A comon technique employed by younger people is to not spin at all, but to jump forward a step to gather momentum. Although it doesn't provide as much power, it is easier to do.

Olympic competition

Despite the long association of the discus with the Olympics, the Games have only twice produced a world record. In the inaugural men's event in Athens, American Bob Garrett overcame an earlier world record-setting throw by Panagiotis Paraskevopoulos to win the gold. Similarly, in the first women's event in 1928, Polish thrower Halina Konopacka set a world record in the event.

Since these initial performances, however, world records have only been set outside Olympic venues.

Top Ten Performers

Accurate as of October 3, 2008.. All distances are in meters.

Men

MARK ATHLETE VENUE DATE
74.08 Neubrandenburg June 6, 1986
73.88 Kaunas August 3, 2000
73.38 Helsingborg September 4, 2006
71.86 Moscow May 29, 1983
71.70 Szombathely July 14, 2002
71.50 Wiesbaden May 3, 1997
71.32 Eugene June 4, 1983
71.26 San Jose June 9, 1984
71.26 Malmö November 15, 1984
71.26 San Jose May 25, 1985

Women

MARK ATHLETE VENUE DATE
76.80 Neubrandenburg July 9, 1989
74.56 Nitra August 26, 1984
74.56 Neubrandenburg July 23, 1989
74.08 Karl-Marx-Stadt June 20, 1987
73.84 Bucharest April 30, 1988
73.36 Prague August 17, 1984
73.28 Donetsk September 8, 1984
73.23 Kazanlak April 19, 1987
73.10 Berlin July 20, 1984
72.92 Potsdam August 20, 1987

World Record Progress

Men

MARK ATHLETE VENUE DATE
47.58 New York 1912-05-27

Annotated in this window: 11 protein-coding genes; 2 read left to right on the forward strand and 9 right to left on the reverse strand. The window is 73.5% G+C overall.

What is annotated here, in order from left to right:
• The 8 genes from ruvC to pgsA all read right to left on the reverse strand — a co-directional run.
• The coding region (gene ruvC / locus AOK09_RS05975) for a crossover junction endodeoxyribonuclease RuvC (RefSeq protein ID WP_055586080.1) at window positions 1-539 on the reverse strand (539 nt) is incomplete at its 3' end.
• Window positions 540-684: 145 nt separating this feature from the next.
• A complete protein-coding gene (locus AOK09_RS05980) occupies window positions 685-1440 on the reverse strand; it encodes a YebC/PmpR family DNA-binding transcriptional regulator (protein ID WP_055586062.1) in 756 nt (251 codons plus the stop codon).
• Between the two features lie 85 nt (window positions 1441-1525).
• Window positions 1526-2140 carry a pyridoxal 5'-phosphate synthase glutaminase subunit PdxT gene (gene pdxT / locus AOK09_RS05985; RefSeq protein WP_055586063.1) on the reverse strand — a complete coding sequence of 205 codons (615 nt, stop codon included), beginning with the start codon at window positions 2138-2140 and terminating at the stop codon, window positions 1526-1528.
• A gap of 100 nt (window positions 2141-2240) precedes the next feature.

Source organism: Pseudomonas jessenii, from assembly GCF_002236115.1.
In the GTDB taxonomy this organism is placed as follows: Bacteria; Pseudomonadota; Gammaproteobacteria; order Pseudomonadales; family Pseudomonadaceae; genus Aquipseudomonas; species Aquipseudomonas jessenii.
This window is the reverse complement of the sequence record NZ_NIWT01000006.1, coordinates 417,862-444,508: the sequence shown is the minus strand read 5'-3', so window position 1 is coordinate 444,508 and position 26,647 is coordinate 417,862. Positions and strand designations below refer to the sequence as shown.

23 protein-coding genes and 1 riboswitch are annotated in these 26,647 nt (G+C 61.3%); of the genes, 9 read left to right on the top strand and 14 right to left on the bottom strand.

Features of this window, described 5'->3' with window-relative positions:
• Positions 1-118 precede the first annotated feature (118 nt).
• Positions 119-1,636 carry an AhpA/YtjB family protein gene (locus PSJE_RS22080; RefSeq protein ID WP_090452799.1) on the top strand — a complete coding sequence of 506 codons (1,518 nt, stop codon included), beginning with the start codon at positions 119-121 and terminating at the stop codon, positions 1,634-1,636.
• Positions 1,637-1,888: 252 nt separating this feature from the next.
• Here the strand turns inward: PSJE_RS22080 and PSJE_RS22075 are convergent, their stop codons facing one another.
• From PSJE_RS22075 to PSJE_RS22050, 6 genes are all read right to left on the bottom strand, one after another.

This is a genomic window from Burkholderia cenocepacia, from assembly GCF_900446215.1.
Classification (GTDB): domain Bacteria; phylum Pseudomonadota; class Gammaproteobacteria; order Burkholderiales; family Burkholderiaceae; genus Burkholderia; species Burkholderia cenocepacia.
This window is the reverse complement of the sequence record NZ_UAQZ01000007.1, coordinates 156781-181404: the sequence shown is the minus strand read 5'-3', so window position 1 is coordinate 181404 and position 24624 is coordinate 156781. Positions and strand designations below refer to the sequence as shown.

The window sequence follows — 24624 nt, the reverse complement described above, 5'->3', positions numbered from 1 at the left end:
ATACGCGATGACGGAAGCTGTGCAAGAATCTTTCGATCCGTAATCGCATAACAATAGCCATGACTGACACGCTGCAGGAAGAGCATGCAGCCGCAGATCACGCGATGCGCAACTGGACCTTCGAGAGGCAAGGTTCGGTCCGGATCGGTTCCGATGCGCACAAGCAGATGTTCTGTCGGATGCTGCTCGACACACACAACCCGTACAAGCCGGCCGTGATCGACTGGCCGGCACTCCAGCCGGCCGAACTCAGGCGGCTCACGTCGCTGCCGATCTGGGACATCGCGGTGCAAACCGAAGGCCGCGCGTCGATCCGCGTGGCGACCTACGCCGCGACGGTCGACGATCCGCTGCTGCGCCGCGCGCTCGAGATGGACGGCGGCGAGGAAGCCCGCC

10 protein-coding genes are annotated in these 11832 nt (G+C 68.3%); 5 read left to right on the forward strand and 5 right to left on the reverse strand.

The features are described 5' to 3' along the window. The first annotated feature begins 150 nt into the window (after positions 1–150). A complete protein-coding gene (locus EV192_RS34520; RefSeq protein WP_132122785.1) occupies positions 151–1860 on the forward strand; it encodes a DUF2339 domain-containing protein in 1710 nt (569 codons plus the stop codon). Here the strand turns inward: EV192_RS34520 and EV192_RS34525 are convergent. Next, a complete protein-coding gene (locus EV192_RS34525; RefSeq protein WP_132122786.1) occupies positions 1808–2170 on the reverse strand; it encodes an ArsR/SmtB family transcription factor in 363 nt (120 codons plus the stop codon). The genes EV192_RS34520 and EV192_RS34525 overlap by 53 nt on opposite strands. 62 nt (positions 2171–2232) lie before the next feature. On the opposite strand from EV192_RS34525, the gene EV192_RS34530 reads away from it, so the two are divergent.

47.61 Chicago 1924-09-14
47.89 San Francisco 1925-05-02
48.20 Palo Alto 1926-04-02
49.90 Palo Alto 1929-03-09
51.03 Palo Alto 1930-05-17
51.73 Pittsburgh 1930-08-23
52.42 Oslo 1934-08-25
53.10 Magdeburg 1935-04-28
53.26 Palo Alto 1941-06-20
53.34 Milano 1941-10-26
54.23 Milano 1946-04-14
54.93 Minneapolis 1946-06-08
55.33 Milano 1948-10-10
56.46 Lisbon 1949-07-09
56.97 Hameenlinna 1949-08-14
57.93 Lincoln 1953-06-20
58.10 Pasadena 1953-07-11
59.28 Pasadena 1953-08-22
59.91 Warsaw 1959-06-14
59.91 Walnut 1960-08-12
60.56 Frankfurt 1961-08-11
60.72 Brussels 1961-08-20
61.10 Los Angeles 1962-05-18
61.64 Leningrad 1962-06-04
62.45 Chicago 1962-07-01
62.62 Walnut 1963-04-27
62.94 Walnut 1964-04-25
64.55 Turnov 1964-08-02
65.22 Sokolov 1965-10-12
66.54 Modesto 1968-05-25
68.40 Reno 1968-09-18
68.40 Stockholm 1972-07-05
68.48 Stellenbosch 1975-03-14
69.08 Long Beach 1975-05-03
69.18 Walnut 1976-04-24
69.80 San Jose 1976-05-01
70.24 San Jose 1976-05-01
70.86 San Jose 1976-05-01
71.16 Berlin 1978-08-09
71.86 Moscow 1983-05-29
74.08 Neubrandenburg 1986-06-06

Women

MARK ATHLETE VENUE DATE
27.39 Paris 1923-09-23
27.70 Paris 1924-07-14
28.325 Brussels 1924-07-21
30.225 Paris 1924-09-14
31.15 Prague 1925-10-11
34.15 Warsaw 1926-05-23
38.34 Braunschweig 1926-08-22
39.18 Warsaw 1927-09-04
39.62 Amsterdam 1928-07-31
40.345 Pabianice 1932-05-15
40.39 Lodz 1932-05-16
40.84 Hagen 1932-06-19
42.43 Lodz 1932-06-19
43.08 Królewska Huta 1933-07-15
43.795 London 1934-08-11
44.34 Ulm 1935-06-02
44.76 Nuremberg 1935-06-04timmay
45.53 Munich 1935-06-23
46.10 Jena 1935-06-29
47.12 Dresden 1935-08-25
48.31 Dresden 1936-07-11
53.25 Moscow 1948-08-08
53.37 Gori 1951-05-27
53.61 Odessa 1952-08-09
57.04 Tblisi 1952-10-18
57.15 Rome 1960-09-12
57.43 Moscow 1961-07-15
58.06 Sofia 1961-09-01
58.98 London 1961-09-20
59.29 Moscow 1963-05-19
59.70 Moscow 1965-08-11
61.26 São Paulo 1967-11-05
61.64 Regis-Breitingen 1968-05-26
62.54 Werdohl 1968-08-24
62.70 Berlin 1969-06-18
63.96 Hamburg 1969-09-27
64.22 Helsinki 1971-08-12
64.88 Munich 1971-09-04
65.42 Moscow 1972-05-31
65.48 Augsburg 1972-06-24
66.76 Moscow 1972-08-04
67.32 Bucharest 1972-09-23
67.44 Riga 1973-05-25
67.58 Moscow 1973-07-11
69.48 Edinburgh 1973-09-07
69.90 Prague 1974-05-27
70.20 Zurich 1975-08-20
70.50 Sochi 1976-04-24
70.72 Dresden 1978-08-12
71.50 Potsdam 1980-05-10
71.80 Sofia 1980-07-15
73.26 Lessilidse 1983-05-23
73.36 Prague 1984-08-17
74.56 Nitra 1984-08-26
76.80 Neubrandenburg 1988-07-09